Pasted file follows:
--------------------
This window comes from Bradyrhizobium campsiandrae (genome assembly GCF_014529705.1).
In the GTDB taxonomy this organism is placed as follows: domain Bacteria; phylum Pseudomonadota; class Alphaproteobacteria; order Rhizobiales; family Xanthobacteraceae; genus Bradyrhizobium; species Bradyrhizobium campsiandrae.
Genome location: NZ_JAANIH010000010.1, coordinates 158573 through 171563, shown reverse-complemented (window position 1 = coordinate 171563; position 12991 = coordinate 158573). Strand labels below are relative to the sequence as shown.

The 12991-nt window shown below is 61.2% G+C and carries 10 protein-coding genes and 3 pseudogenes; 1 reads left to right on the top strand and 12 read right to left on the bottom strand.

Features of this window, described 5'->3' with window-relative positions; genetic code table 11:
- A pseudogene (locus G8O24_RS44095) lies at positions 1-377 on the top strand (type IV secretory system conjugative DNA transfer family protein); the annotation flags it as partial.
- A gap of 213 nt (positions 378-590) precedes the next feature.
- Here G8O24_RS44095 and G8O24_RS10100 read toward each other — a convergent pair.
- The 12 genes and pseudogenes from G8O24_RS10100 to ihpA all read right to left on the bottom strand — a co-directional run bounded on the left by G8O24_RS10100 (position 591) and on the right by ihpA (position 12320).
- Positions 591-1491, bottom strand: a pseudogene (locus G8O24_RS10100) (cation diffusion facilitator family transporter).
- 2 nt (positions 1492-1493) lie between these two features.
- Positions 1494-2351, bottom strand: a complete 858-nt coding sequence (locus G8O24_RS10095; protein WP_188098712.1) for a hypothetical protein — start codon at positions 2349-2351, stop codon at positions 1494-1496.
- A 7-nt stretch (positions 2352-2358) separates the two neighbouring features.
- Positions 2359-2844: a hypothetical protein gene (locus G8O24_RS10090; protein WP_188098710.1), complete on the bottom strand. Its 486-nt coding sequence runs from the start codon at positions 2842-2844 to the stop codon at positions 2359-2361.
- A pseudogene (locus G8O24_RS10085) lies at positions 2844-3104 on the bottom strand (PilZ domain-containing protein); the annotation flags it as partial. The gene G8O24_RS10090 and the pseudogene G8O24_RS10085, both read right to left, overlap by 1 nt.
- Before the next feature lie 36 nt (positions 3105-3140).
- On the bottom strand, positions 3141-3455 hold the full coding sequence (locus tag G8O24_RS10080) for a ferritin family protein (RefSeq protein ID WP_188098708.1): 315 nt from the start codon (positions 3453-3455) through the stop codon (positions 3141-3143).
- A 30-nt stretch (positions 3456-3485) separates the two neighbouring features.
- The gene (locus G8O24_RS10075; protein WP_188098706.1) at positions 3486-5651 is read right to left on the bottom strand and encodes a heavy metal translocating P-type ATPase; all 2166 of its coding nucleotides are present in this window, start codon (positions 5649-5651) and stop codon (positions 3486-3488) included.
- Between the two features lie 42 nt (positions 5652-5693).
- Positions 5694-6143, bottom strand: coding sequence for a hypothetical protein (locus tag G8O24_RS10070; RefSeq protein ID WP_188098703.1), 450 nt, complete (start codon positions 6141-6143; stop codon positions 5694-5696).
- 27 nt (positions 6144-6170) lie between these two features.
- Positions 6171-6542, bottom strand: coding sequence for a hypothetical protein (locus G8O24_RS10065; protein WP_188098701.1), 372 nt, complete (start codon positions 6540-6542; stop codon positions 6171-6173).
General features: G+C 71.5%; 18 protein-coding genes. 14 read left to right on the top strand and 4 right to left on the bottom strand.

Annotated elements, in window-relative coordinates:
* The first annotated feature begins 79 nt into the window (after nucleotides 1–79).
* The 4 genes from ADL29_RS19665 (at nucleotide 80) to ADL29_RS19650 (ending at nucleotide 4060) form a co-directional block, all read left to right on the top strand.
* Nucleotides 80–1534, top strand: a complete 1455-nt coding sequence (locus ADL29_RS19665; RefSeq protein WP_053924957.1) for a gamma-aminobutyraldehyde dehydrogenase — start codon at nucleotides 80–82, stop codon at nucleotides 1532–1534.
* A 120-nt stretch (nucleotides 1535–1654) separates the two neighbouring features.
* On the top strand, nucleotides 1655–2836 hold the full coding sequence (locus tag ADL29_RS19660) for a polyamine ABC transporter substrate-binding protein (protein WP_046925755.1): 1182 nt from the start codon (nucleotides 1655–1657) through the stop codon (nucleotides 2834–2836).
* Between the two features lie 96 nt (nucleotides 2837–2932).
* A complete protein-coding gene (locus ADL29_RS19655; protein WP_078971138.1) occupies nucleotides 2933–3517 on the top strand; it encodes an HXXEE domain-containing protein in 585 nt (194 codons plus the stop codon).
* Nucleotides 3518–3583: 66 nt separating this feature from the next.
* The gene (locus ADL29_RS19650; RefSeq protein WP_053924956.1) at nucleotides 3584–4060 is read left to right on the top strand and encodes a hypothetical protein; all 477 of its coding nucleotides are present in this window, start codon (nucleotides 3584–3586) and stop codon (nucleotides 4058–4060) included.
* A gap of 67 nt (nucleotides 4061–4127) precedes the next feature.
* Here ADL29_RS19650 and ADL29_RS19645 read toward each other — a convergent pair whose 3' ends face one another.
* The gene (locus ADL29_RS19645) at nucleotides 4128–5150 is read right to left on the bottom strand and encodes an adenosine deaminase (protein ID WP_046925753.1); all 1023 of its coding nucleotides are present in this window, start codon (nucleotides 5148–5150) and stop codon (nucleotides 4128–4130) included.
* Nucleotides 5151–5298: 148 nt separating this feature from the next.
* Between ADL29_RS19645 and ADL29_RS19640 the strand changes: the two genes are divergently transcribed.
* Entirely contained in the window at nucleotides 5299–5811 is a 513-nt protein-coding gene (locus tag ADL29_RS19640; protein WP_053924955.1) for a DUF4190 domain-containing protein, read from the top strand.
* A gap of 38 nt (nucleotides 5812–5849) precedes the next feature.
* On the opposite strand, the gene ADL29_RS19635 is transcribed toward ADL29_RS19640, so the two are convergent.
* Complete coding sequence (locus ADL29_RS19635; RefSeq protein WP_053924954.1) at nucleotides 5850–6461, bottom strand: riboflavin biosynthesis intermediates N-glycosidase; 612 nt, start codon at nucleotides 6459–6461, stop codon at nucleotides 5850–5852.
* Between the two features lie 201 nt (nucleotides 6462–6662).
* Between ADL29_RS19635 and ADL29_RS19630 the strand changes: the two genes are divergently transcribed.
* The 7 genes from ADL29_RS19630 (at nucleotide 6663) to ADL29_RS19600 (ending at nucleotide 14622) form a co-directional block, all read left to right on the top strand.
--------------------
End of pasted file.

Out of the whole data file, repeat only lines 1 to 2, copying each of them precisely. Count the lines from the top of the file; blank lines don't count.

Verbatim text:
This window comes from Bradyrhizobium campsiandrae (genome assembly GCF_014529705.1).
In the GTDB taxonomy this organism is placed as follows: domain Bacteria; phylum Pseudomonadota; class Alphaproteobacteria; order Rhizobiales; family Xanthobacteraceae; genus Bradyrhizobium; species Bradyrhizobium campsiandrae.